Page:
Trubetskoi, Sergei

The following article is from The Great Soviet Encyclopedia (1979). It might be outdated or ideologically biased.

Trubetskoi, Sergei Nikolaevich


Born July 23, 1862, in Kaluga; died Sept. 29, 1905, in St. Petersburg. Russian religious philosopher; friend and follower of V. S. Solov’ev. Publicist and public figure. Prince; brother of E. N. Trubetskoi.

In 1885, S. N. Trubetskoi graduated from Moscow University, where he became a professor of philosophy in 1900 and was made rector in 1905. From 1900 to 1905 he was an editor of the journal Voprosy filosofii i psikhologii (Problems of Philosophy and Psychology). Developing Solov’ev’s philosophy of total-unity, Trubetskoi called his own doctrine concrete idealism, as contrasted to Hegelian abstract idealism. The last type of idealism, in Trubetskoi’s view, could not explain the transition from the absolute to individual objects or substantiate the value of the sciences and of empirical knowledge.

According to Trubetskoi, the central problem of philosophy is the relationship of the cognitive mind to reality, which empiricism identifies with the phenomenon, rationalism with the idea, and mysticism with a spiritual reality existing beyond the range of the senses. Trubetskoi followed Solov’ev in aspiring to unite rationalism, mysticism, and empiricism, each regarded as a onesided point of view. Thus, Trubetskoi believed that reality was an absolute total-unity and totally unified concrete existence. In this existence, the multiformity of objects in time and space and the logical (ideal) unity that causes the multiformity are factors that represent the potentials of the absolute. In Trubetskoi’s system, the absolute is revealed through the activity of a universal subject—a cosmic essence, Sophia, which is perceived as the psychic basis of the world.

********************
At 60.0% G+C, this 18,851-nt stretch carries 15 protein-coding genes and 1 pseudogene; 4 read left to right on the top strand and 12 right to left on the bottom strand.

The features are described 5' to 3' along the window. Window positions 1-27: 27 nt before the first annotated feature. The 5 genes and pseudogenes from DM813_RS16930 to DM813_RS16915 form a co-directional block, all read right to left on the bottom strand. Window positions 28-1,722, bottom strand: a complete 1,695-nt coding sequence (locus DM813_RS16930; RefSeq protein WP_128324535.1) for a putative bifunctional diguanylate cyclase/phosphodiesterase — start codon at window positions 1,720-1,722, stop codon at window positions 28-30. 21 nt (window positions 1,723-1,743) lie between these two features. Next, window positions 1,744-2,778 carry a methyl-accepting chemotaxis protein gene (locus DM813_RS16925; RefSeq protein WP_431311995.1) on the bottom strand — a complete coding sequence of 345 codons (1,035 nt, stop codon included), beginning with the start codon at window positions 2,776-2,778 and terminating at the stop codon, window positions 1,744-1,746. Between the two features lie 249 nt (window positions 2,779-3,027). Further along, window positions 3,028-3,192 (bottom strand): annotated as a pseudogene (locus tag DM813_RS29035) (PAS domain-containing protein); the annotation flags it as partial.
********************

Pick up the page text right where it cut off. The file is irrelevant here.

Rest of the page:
Trubetskoi wrote a number of historical and philosophical studies, including Metaphysics in Ancient Greece (1890) and The History of the Doctrine of Logos (1900). Politically, Trubetskoi was a constitutional monarchist. His bourgeois liberal activities were often subjected to criticism by V. I. Lenin (see Poln. sobr. soch., 5th ed., vol. 10, pp. 296–97, 300; vol. 11, pp. 333, 352).


Sobr. soch., vols. 1–6. Moscow, 1906–12.


Istoriia filosofii v SSSR, vol. 4. Moscow, 1971.
Chicherin, B. N. Voprosy filosofii. Moscow, 1904. Pages 146–222.
Voprosy filosofii i psikhologii, 1906, books 81 (1) and 82 (2); 1916, book 131 (1).
Lopatin, L. M. Filosofskie kharakteristiki i rechi. Moscow, 1911. Pages 157–235.
Blonskii, P. P. S. N. Trubetskoi i filosofiia. Moscow, 1917.


The Great Soviet Encyclopedia, 3rd Edition (1970-1979). © 2010 The Gale Group, Inc. All rights reserved.
References in periodicals archive ?
A principal concern of the Moscow neo-idealists (Vladimir Sergeevich Solov'ev and his followers, such as the brothers Sergei and Evgenii Nikolaevich Trubetskoi, Sergei Nikolaevich Bulgakov, Parel Aleksandrovich Florenskii, and Pavel Ivanovich Novgorodtsev) was the philosophical defense of the human person.